The History of the Biography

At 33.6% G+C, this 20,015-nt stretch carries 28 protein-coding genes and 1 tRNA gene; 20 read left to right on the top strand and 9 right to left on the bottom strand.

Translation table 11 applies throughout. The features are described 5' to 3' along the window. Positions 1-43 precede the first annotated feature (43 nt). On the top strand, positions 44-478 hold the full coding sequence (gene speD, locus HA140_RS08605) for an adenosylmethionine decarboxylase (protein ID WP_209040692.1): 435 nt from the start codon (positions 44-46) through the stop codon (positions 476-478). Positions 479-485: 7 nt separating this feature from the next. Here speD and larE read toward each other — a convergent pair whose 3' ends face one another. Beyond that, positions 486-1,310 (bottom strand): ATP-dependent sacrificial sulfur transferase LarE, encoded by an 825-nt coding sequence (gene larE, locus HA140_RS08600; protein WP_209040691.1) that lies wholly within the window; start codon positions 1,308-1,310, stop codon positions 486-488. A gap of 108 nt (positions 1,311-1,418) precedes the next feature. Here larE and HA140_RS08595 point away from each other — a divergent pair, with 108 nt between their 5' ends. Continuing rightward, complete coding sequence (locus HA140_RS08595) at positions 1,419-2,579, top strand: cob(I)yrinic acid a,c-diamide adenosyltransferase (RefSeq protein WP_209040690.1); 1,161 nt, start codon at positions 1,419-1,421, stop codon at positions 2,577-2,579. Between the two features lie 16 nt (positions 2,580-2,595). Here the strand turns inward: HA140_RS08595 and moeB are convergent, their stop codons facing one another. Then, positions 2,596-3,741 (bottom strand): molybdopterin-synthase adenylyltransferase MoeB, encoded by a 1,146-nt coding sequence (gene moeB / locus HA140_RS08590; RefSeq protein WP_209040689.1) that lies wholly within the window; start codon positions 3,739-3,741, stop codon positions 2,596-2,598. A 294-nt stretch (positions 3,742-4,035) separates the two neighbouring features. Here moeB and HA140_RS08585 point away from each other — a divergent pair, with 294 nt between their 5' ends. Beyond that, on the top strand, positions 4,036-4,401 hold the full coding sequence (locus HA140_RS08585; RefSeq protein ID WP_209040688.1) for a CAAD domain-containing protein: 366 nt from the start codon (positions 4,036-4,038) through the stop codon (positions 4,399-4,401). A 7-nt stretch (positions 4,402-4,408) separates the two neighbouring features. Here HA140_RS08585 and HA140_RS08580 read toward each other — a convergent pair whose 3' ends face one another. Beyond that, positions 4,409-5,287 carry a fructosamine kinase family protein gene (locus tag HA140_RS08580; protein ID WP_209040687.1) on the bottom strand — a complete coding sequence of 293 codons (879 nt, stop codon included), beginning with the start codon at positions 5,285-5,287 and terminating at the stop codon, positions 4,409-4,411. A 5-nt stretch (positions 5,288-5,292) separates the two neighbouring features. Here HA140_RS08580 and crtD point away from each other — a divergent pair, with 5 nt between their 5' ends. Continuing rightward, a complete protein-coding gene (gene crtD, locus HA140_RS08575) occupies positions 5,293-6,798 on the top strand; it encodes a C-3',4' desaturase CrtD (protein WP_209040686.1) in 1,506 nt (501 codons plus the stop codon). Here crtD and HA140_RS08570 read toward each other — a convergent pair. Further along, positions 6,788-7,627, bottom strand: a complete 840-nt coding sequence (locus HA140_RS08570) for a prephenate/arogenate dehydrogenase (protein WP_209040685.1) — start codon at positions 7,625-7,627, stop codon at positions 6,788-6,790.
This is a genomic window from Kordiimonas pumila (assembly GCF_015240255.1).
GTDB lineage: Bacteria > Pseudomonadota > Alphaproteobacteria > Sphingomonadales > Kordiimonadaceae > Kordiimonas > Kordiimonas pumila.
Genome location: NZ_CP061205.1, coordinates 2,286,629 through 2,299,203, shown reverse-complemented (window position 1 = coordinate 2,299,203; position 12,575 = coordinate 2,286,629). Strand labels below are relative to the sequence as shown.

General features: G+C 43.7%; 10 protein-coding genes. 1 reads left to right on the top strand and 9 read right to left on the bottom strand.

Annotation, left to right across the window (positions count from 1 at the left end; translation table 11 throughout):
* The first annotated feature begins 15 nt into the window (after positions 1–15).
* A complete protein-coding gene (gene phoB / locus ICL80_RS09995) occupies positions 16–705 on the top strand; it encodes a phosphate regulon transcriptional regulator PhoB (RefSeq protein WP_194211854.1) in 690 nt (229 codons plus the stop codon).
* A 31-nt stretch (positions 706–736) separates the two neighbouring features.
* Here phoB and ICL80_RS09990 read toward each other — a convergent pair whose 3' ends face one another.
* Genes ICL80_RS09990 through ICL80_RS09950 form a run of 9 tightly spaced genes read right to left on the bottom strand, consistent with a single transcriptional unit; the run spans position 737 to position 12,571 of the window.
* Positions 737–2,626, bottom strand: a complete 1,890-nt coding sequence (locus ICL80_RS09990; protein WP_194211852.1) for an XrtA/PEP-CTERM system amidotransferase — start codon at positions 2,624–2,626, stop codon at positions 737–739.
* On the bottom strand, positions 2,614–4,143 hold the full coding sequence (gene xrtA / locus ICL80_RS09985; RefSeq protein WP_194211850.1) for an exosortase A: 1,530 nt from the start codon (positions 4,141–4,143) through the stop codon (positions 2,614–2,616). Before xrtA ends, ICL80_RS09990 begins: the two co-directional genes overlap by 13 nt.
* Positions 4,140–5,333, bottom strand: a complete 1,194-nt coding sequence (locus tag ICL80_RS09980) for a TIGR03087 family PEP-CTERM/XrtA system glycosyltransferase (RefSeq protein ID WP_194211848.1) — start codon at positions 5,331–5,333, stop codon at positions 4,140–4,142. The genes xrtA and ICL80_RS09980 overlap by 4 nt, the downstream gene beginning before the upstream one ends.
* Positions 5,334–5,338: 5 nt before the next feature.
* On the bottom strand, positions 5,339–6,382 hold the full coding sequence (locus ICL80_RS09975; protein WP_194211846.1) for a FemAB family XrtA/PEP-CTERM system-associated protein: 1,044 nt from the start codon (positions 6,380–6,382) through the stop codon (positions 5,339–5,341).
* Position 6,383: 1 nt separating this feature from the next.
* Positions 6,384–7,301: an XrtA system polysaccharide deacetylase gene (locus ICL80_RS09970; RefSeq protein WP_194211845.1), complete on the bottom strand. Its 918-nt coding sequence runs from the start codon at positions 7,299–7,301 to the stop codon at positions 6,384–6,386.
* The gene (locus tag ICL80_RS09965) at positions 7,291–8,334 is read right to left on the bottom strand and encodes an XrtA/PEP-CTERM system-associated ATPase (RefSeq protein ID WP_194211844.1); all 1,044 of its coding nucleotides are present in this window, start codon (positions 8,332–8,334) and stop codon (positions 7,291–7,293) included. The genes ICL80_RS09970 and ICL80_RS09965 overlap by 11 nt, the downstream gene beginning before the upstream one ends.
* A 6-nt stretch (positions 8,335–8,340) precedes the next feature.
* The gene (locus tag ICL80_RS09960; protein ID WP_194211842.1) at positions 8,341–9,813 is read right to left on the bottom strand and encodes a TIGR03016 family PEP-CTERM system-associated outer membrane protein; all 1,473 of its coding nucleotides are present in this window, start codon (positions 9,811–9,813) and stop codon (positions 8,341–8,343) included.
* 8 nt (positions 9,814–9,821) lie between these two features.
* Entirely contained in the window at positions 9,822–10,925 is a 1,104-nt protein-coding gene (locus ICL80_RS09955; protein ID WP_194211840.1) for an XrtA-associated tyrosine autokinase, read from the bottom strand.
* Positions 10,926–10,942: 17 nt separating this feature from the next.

A biography is an in-depth description or account of a person's life. It contains more than basic facts; education, work, relationships, and death. A biography also portrays a subject's experience of these events. Unlike a profile or résumé, a biography presents a subject's life story, giving you an insight into various aspects of their life, including intimate details of experience, and may include an analysis of the subject's personality. Biographical works are mostly non-fiction, but fictional biographies can also be used to portray a (fictional) person's life. One in-depth form of biographical coverage is called legacy writing. Works in the media transformed the biographies — from books to movies — form the genre known as biography.* An authorized biography is written with the permission, cooperation, and, occasionally, participation of a subject or a subject's children. An autobiography is written by the person themselves, sometimes with the assistance of a collaborator or ghost-writer. A Ghost writer is effectively, someone who follows you almost everywhere you go, and writes it down. Then, with the conformation of the person themselves, adds it into the biography that he or she is writing. One of the best known biographies, “Life of Samuel Johnson" (1791), was written by James Boswell chronicling the life of his friend Doctor Samuel Johnson. The modern Johnsonian critic Harold Bloom has claimed it is the greatest biography written in the English language. This however, was not the first biography recorded. The earliest biographies that we have physical evidence of are detailed accounts of people from the Muslim world, from the 9th century onwards. Nowadays, the biography is one of the most common books published, and almost anyone can have one written about them by merely hiring someone to write it for them. This captures the evolution of biographies, because in the early 1700s, you had to be rich and very affluent to...
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